KING: Yes. Amazing.

K. KNOTTS: ... from the audience.

KING: Let's take a call.

Granbury, Texas, hello.


I just wanted to say that I had a message on my answering machine that said, Barney Fife has passed away. Knowing what the message was about, I -- I called back and said, no, Barney has not passed away. Barney will be with us forever.

And I just wanted to -- to give this little thought to you, that I remember that this was good family entertainment, and it was about entertaining the public.

One question to Andy Griffith.

Was -- was Don a perfectionist?

GRIFFITH: Oh, yes, very much so. Don knew what he was doing at all times...

KING: Well...

GRIFFITH: And he had it down.


KING: All right, we'll be back with more right after this.


JOHN RITTER, ACTOR: Your apartment?


D. KNOTTS: Do you have a hearing problem?


D. KNOTTS: Does he have a hearing problem?


D. KNOTTS: Yes, my apartment!


D. KNOTTS: I'm Ralph Furley! I'm going to be the new building manager.


DEWITT: The new what?

SOMERS: The new who?

RITTER: The new which?


D. KNOTTS: They all have a hearing problem.






UNIDENTIFIED MALE: ... so much that's on TV today is just a waste of time.

D. KNOTTS: Well, I'm afraid I will have to agree with them. I -- I think that television has -- has not progressed. It has retro -- is that the word, regressed?


UNIDENTIFIED MALE: Yes. That's good enough.

D. KNOTTS: I think television, on the whole, has regressed over the years. I don't know who is responsible, but I think -- I really think it should examine itself very closely.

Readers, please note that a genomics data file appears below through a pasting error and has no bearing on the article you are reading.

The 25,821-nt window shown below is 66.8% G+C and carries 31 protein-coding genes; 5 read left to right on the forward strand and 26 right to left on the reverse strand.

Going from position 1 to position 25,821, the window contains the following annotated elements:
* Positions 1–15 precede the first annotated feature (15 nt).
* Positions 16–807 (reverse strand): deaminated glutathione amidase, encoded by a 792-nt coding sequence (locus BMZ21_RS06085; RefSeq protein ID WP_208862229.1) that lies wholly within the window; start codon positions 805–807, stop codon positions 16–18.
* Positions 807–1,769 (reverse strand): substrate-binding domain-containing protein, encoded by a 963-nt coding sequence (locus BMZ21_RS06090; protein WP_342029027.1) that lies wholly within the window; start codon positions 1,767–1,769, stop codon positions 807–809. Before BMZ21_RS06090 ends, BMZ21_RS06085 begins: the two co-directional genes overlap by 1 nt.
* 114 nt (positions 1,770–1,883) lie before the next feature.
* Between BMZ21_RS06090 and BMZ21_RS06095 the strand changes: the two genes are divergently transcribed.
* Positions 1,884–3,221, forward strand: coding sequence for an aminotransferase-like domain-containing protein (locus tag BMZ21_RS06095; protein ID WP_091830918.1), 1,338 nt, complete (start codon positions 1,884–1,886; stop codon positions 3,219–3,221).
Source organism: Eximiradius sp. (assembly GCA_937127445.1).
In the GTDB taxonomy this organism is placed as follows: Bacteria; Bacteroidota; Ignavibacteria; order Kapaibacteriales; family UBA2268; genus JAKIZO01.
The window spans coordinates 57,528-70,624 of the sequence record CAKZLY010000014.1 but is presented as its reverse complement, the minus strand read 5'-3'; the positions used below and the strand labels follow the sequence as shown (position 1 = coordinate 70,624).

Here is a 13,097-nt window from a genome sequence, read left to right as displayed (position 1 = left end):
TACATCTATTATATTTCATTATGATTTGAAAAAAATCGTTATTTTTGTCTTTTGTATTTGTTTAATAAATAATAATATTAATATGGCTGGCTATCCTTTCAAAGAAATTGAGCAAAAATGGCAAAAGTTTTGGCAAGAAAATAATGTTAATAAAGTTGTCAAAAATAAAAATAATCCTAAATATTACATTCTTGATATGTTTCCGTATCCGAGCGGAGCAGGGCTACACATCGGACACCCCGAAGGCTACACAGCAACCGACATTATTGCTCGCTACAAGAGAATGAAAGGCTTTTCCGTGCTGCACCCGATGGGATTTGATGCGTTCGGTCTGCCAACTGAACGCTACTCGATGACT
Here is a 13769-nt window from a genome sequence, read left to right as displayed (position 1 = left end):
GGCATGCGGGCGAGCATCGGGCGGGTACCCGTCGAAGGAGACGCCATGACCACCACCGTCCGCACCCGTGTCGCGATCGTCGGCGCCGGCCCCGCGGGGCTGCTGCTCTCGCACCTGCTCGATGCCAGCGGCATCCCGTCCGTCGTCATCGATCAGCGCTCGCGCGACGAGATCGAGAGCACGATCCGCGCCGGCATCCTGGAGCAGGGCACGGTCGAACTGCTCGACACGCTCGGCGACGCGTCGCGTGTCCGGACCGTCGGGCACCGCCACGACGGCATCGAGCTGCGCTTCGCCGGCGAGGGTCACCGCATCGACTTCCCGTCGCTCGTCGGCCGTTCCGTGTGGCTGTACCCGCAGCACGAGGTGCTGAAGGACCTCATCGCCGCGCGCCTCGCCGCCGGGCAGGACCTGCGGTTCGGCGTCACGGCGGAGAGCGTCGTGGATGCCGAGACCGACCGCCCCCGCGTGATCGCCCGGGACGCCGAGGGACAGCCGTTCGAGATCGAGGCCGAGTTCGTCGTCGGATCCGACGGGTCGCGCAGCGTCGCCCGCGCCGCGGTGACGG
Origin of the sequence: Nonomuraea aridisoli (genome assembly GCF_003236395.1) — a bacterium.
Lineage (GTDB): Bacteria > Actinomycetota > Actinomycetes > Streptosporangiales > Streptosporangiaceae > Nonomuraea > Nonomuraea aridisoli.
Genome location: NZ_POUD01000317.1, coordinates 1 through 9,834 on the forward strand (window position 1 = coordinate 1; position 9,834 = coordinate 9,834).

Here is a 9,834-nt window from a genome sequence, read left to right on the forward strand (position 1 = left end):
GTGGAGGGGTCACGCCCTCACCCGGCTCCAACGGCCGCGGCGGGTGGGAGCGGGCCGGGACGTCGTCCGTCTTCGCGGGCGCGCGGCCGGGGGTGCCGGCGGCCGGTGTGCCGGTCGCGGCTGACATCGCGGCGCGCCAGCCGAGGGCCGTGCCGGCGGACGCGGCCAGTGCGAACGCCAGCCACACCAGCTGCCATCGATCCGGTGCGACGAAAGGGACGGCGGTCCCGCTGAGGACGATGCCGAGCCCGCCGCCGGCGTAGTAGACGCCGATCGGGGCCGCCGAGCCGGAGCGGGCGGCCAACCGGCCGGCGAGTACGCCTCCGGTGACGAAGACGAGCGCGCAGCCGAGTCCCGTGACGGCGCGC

KING: That was Don Knotts talking after winning one of his Emmys.

Ron Howard, do you agree with him? Do you think television was better then?

HOWARD: Well, I -- I think that -- I think there's some great work going on, on television now.

And, you know, I think it has always been, you know, some good, some bad. But, frankly, I think there's a lot of great writing, a lot of great acting, and a lot of great work that is going on to -- today. So, you know, I'm -- I'm -- certainly, great shows were made in the '50s, '60s, in every decade. And there was something special, I really do think, about "The Andy Griffith Show" and a couple of other shows that were on at that time.

But, you know, I think there's some -- I think there's some terrific work being done right now.

KING: Myrtle Beach, South Carolina, hello.


We all loved Barney and Thelma Lou and Ang and Helen. But whose idea was the -- was it to have the girls from Mount Pilot come into the show?


KING: Andy?

GRIFFITH: The fun girls.


GRIFFITH: The fun girls.

I -- I -- I believe that was Aaron, Aaron Ruben, that we have mentioned so many times. He was our producer and head writer. And I believe it was Aaron that came up with the fun girls.

KING: Did he allow you to change scripts?

GRIFFITH: Oh, yes. We all -- well, we had great writers, Harvey Bullock, Jim and Ev. We had very good writers.

But all of us worked on the script. Don and I did, too. And we enjoyed working on those scripts a lot.

KING: Did you let little Ron Howard?

GRIFFITH: Little Ronny -- little Ronny was in there every single week. We read the script every Thursday and Ronny -- Ronny said one day, I don't think a little boy would say -- a kid would say it that way.

How would you say it?


GRIFFITH: And he said it. And we said, fine.


KING: Even then, Ron, you were -- you were -- you were taking over.


K. KNOTTS: Well, one thing I...


HOWARD: Well, I remember that moment that Andy is talking about.

I remember that. And I said -- and I think it was in the second season. And I -- I had been asking -- you know, making suggestions through the whole first season, and nobody ever took any of them, you know?


HOWARD: So, I was standing there a little dumbfounded.

And I remember -- I remember Andy saying, well, what -- what are you staring at, Ronny? And I said, well, that's the first suggestion of mine that you have taken. And he said, it was the first one that was any damn good. Now let's -- let's rehearse the scene.